The Indian Himalayan Region (IHR) has been reported to support over 1748 (32.2% of India) plant species of known medicinal value. Most of the high altitude medicinal plants of Himalaya are habitat specific (Dhar et al., 2000). H.P. in IHR is particularly significant in the context of medicinal and aromatic plant wealth and the associated indigenous knowledge (Chauhan and Khosla, 1988; Anonymous, 1997). To date, approximately 3,300 species have been recorded from H.P. Of these, 150 species are attributed with diverse medicinal uses. About 100 plants are of confirmed medicinal value. Furthermore, about 40 plant products of medicinal value are regularly supplied by the state. H.P. is associated with the development of Ayurveda; this ancient science of medicine is believed to have its origin in Himachal Pradesh in about 80 B.C. Further, it is believed that Punarvasu Atreya, a great scholar of Ayurveda, lived in Chandra-Bhaga river catchment in Lahaul and Spiti district (H.P.). It is revealed from the survey of literature and the outcome of a CAMP (Conservation Assessment and Management Prioritization) workshop held at the Himalayan Forest Research Institute (HFRI), Shimla (2003) for assessment of medicinal plants of Jammu and Kashmir, Himachal Pradesh and Uttaranchal that several medicinal plants are at varying levels of threat status in the areas considered. In H.P., there are 12 (18%) critically endangered, 21 (31%) endangered, 27 (40%) vulnerable, 2 (3%) near threatened, 3 (4%) least concern and 3 (4%) data deficient plants (Ved et al., 2003). In view of the risk of extinction, several of these threatened medicinal and aromatic plant species have been included in the negative list of export by the Govt. of India.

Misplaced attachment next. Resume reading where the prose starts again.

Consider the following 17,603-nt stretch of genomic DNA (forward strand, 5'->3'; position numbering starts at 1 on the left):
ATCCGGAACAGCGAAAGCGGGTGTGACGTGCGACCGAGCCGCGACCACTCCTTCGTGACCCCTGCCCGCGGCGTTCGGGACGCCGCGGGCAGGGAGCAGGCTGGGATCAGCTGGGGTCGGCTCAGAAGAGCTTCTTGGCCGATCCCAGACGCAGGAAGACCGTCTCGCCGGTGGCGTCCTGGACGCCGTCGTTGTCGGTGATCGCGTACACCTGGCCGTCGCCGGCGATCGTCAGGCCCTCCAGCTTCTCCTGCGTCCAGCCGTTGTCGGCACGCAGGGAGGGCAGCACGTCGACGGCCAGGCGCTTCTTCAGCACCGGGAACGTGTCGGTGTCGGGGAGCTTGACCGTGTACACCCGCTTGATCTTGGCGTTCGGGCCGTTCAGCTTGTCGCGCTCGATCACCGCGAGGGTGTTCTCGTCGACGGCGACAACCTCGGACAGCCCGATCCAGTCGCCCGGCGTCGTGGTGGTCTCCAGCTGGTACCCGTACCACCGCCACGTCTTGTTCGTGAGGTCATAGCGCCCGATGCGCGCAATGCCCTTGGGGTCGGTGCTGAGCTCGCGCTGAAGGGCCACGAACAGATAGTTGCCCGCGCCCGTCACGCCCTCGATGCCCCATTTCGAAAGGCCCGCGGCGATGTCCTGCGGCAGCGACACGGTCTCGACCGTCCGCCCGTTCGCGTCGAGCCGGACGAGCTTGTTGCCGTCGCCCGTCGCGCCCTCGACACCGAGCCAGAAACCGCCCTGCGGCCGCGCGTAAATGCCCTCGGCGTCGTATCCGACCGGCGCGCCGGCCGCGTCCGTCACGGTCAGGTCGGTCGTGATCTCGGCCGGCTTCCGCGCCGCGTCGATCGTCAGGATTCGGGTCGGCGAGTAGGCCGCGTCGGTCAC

The area of study: Kinnaur, the north eastern frontier of Himachal Pradesh, is a region of high mountain ranges, enclosing the narrow valley of Satluj and its tributaries (Figure 1). It is situated between 31 50' 30" and 32 05 15" north latitude and between 77 45' 30" and 79 00' 35" east longitude. It is bounded on the East by the Ngari region of Western Tibet; the district is separated from Tibet by the Zanskar mountains. The Dhaula Dhar range of mountains forms its Southern boundary and its separates Uttar-Kashi district of Uttarakhand and Rohru tehsil of Shimla district from it. Srikhand Dhar separates the district from Kullu and Rampur region in the West. In the North, Kinnaur district is separated by the rivers Spiti and Parechu near international boundary with Tibet (Aswal and Mehrotra, 1994).


Figure 1: Glimpse of the study area Kinnaur (Himachal Pradesh).